Border town Wodonga should be the capital of a breakaway state with a parliament at the city’s RSL sub-branch, new member for Northern Victoria Tim Qulity told MPs on Tuesday.
The Liberal Democrat aired that view in his inaugural speech to the Legislative Council.
Mr Quilty said ruralites were irked by city folk regulating their lives and a version of Brexit may be needed.
“The ultimate solution to the problem might be Rexit – the regions of NSW and Victoria separating from their city-based overlords and forming new states,” he said.
“I am happy to nominate Wodonga as a brand new regional state capital, a place governed by people who actually know about the community they live in.
“Now if seceding the region of northern Victoria from this state sounds a bit extreme, the reason behind the idea is not extreme: the people of northern Victoria want their voices to be heard.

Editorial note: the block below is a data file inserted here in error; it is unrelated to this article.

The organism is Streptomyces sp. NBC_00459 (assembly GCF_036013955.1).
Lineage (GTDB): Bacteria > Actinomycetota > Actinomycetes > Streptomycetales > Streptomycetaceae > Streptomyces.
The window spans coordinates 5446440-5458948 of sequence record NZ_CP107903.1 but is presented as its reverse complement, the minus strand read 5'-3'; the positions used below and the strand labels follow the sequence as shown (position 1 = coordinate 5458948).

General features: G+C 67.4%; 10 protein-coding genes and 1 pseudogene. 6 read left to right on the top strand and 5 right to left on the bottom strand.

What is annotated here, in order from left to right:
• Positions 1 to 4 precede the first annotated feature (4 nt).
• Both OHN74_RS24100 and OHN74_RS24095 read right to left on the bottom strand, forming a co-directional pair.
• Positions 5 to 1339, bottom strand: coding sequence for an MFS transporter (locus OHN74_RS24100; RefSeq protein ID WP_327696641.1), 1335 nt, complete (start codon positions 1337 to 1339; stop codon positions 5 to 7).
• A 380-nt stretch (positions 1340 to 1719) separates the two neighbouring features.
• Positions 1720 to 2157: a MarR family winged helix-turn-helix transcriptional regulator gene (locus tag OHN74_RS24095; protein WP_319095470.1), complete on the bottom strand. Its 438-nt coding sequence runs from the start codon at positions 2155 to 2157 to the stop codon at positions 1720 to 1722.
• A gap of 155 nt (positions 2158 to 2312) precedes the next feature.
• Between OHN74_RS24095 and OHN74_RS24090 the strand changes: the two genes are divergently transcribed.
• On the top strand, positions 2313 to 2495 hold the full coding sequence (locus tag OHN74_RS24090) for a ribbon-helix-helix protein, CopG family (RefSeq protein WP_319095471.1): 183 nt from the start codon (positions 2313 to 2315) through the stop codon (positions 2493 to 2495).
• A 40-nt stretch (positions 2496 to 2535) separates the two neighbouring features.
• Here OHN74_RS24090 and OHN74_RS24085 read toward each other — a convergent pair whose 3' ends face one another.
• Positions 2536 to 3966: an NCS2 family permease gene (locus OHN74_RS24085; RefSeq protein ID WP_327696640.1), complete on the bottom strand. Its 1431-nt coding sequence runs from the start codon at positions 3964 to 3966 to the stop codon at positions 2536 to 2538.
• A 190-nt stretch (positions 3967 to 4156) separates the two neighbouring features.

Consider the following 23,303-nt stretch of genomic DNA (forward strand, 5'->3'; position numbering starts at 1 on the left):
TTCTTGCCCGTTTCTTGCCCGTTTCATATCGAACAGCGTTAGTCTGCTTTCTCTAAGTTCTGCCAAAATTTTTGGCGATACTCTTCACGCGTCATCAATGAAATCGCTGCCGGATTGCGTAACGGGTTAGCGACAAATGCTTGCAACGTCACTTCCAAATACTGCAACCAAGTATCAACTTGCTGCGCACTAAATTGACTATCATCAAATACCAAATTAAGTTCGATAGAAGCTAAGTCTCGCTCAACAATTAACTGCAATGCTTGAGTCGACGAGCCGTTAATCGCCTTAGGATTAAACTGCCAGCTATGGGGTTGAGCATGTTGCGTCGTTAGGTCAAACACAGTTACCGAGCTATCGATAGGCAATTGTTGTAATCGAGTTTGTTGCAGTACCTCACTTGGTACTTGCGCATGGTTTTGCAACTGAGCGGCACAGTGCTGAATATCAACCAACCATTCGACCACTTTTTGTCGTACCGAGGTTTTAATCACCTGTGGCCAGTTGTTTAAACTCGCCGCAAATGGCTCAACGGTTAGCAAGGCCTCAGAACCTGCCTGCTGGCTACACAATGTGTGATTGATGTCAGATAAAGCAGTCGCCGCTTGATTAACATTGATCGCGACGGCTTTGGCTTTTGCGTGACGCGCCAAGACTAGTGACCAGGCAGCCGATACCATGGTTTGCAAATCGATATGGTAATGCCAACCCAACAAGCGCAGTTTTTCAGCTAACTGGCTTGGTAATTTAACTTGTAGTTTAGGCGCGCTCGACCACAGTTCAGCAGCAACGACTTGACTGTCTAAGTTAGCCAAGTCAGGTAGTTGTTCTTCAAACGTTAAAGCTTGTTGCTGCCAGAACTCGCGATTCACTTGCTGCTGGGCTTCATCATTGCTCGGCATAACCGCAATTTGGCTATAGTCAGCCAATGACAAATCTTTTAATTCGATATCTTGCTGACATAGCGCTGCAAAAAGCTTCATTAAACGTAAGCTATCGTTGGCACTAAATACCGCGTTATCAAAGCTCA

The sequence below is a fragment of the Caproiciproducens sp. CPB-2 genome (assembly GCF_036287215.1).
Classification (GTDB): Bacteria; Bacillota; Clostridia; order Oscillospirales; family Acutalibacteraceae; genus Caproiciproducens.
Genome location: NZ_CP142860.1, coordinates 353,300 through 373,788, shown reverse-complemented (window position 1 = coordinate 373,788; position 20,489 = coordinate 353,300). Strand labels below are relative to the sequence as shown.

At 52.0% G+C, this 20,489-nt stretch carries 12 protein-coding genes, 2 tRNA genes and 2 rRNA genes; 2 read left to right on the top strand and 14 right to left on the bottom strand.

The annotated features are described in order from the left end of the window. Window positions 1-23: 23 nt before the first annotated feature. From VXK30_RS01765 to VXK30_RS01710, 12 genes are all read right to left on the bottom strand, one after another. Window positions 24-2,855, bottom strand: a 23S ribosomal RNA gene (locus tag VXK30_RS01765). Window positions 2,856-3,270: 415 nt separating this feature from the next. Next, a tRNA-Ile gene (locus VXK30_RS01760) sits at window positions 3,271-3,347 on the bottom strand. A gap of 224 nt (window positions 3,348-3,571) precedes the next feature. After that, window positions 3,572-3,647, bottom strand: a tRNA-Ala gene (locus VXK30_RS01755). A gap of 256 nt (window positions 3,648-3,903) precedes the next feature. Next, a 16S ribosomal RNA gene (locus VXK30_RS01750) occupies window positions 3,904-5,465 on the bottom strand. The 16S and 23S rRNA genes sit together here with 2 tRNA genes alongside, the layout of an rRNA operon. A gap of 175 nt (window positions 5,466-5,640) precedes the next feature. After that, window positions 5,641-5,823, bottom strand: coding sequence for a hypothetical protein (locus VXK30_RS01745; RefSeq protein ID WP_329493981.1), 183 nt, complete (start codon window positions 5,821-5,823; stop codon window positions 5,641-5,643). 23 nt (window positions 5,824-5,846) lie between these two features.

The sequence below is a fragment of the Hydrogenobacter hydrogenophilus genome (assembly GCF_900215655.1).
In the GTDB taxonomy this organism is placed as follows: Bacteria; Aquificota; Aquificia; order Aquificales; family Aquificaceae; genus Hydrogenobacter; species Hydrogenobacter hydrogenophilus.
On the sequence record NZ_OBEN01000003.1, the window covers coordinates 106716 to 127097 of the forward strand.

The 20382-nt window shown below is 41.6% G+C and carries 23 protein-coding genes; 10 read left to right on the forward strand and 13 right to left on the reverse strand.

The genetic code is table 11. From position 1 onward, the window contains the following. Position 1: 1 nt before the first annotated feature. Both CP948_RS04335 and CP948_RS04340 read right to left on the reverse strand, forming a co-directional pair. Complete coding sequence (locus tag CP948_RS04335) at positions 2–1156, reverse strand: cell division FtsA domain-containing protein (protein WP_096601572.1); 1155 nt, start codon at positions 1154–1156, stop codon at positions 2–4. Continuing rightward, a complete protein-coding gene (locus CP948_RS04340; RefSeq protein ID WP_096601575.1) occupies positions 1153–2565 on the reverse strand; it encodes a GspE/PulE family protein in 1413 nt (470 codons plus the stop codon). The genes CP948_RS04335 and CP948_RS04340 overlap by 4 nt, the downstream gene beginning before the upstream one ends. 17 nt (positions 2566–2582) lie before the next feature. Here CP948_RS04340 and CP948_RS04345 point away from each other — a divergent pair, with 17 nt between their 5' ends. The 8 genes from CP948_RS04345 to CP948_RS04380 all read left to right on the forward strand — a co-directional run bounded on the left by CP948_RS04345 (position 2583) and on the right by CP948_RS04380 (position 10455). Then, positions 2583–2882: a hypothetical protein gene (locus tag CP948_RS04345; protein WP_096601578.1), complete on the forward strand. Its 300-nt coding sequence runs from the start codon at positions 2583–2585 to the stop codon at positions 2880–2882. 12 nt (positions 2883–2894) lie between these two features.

Until we build a new parliament house on the banks of the Murray, we can convene at the Wodonga RSL.Tim Quilty MP
“So often legislation is designed by and for people who would only ever be seen north of Coburg if they fell asleep on a tram.”
Mr Quilty said he would back law-abiding gun owners, oppose new national parks, fight for sensible speed limits, seek decentralised public service jobs and push for the end of prohibition as part of drug law reform.
He needled the Greens MPs over controlled burning.
“Getting advice from the Greens about managing northern Victoria is like getting advice from someone from Yackandandah about organic cold-pressed latte,” Mr Quilty said.